A significant change from Israel’s earlier diplomatic diffidence on the fate of the Bashar al-Assad regime — and perhaps about three weeks late.  Israel’s US Ambassador Michael Oren tells the Jerusalem Post that the Assad regime and its ties to Tehran are more dangerous than a takeover by the al-Qaeda affiliates in Syria battling the Assad army and its militias:

“The initial message about the Syrian issue was that we always wanted [President] Bashar Assad to go, we always preferred the bad guys who weren’t backed by Iran to the bad guys who were backed by Iran,” he said.

This was the case, he said, even if the other “bad guys” were affiliated to al-Qaida.

“We understand that they are pretty bad guys,” he said, adding that this designation did not apply to everyone in the Syrian opposition. “Still, the greatest danger to Israel is by the strategic arc that extends from Tehran, to Damascus to Beirut. And we saw the Assad regime as the keystone in that arc. That is a position we had well before the outbreak of hostilities in Syria. With the outbreak of hostilities we continued to want Assad to go.”

The Netanyahu government had expressed hope that Assad and his alliance to Iran would exit soon, but had remained quiet in the debate over chemical weapons.  When US politicians tried to use Israel as an argument for all sides of the question of the response to the August 21st chemical-weapons attack, Israel would only publicly state that it could handle its own defense regardless of what the Obama administration decided to do about Syria.  If Israel had publicly spoken about their desire to see Assad fall even with AQ-affiliated terrorist networks taking control, would that have boosted Barack Obama’s chances of getting Congressional authorization for military strikes?  Possibly; it certainly wouldn’t have hurt.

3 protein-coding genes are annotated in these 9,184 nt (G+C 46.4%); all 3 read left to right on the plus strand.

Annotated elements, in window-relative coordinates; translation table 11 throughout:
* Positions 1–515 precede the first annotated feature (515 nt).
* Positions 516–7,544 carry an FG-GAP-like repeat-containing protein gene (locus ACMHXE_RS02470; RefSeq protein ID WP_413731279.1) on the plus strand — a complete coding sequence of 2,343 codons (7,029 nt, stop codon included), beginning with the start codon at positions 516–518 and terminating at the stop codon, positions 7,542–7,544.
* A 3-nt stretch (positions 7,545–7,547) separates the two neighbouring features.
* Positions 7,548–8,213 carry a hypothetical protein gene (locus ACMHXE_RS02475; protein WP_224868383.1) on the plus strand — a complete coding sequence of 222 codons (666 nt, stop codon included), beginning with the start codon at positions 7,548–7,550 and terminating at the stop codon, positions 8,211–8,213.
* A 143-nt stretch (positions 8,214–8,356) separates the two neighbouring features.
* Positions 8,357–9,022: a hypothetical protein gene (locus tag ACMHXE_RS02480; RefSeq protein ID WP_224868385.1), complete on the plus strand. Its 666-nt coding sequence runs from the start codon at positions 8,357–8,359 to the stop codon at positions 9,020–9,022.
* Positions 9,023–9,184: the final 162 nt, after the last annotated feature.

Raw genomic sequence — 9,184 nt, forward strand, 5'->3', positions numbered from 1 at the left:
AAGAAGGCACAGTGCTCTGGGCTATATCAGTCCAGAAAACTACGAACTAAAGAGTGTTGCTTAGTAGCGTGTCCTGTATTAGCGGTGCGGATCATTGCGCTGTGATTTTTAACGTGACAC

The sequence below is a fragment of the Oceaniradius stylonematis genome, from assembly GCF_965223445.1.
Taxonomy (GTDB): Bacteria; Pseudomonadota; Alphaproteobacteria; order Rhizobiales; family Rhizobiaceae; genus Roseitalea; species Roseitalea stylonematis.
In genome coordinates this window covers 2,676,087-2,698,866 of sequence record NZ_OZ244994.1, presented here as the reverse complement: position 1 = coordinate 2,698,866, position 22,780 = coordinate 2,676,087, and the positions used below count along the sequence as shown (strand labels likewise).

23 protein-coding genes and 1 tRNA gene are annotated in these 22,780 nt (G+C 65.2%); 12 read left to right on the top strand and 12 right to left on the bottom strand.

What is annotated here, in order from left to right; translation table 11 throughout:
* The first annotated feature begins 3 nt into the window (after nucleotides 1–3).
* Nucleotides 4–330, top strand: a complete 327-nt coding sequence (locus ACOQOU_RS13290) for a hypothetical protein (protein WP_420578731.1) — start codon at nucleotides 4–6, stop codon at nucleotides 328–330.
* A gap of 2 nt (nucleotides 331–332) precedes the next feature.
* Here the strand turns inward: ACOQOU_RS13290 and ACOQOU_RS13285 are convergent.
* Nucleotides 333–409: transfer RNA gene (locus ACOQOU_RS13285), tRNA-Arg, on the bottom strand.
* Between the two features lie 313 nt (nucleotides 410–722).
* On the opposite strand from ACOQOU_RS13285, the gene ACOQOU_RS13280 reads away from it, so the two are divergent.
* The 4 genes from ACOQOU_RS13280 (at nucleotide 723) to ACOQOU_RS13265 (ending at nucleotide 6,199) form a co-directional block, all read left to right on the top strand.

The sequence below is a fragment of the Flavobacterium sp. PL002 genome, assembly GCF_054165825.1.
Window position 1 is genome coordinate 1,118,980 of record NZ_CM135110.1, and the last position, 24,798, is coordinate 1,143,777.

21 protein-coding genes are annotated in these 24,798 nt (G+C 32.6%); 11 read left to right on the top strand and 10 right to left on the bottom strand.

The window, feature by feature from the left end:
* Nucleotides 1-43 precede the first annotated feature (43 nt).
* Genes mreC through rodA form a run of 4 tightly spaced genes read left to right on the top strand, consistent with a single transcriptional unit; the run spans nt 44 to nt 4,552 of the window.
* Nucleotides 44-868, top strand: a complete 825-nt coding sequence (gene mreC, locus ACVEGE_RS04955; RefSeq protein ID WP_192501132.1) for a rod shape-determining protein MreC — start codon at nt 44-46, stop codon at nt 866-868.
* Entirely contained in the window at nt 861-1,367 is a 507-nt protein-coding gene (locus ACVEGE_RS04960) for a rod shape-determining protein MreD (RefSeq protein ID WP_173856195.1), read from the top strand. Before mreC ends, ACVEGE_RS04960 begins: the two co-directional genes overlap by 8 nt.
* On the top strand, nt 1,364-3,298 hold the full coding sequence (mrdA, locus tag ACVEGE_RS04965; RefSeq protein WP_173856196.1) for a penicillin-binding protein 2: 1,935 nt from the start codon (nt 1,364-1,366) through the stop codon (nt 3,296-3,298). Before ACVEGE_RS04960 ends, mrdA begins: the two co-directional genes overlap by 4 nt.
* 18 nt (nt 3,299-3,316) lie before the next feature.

Oren also issued a red-line warning on behalf of Israel:

Amid reports that Assad may be moving some of his chemical weapons arsenal out of the country, Oren reiterated Israel’s position that it will not tolerate attempts to transfer these arms – or game changing weapons – to Hezbollah.

“The chemical weapons were an American red line, it wasn’t an Israel red line,” Oren said. “Our red line was that if Iran and Syria try to convey chemical weapons or game changing weaponry to Hezbollah or other terrorist organizations, that Israel would not remain passive. We were prepared to stand by the red line, and still are.”

Israel has already launched a strike against Hezbollah during the conflict that was intended to halt such a transfer.  Reports over the last couple of weeks have Assad moving the chemical weapons, but Oren tells the Post that he isn’t shifting them to Hezbollah or other terrorist groups.  Presumably, Assad will now leave them in place for the inspection and disarmament process, but only if he’s serious about it — and no one really believes he will be.

That apparently includes the Russians, who insisted today that the deal for inspections will not include an option for military intervention if Assad fails to comply: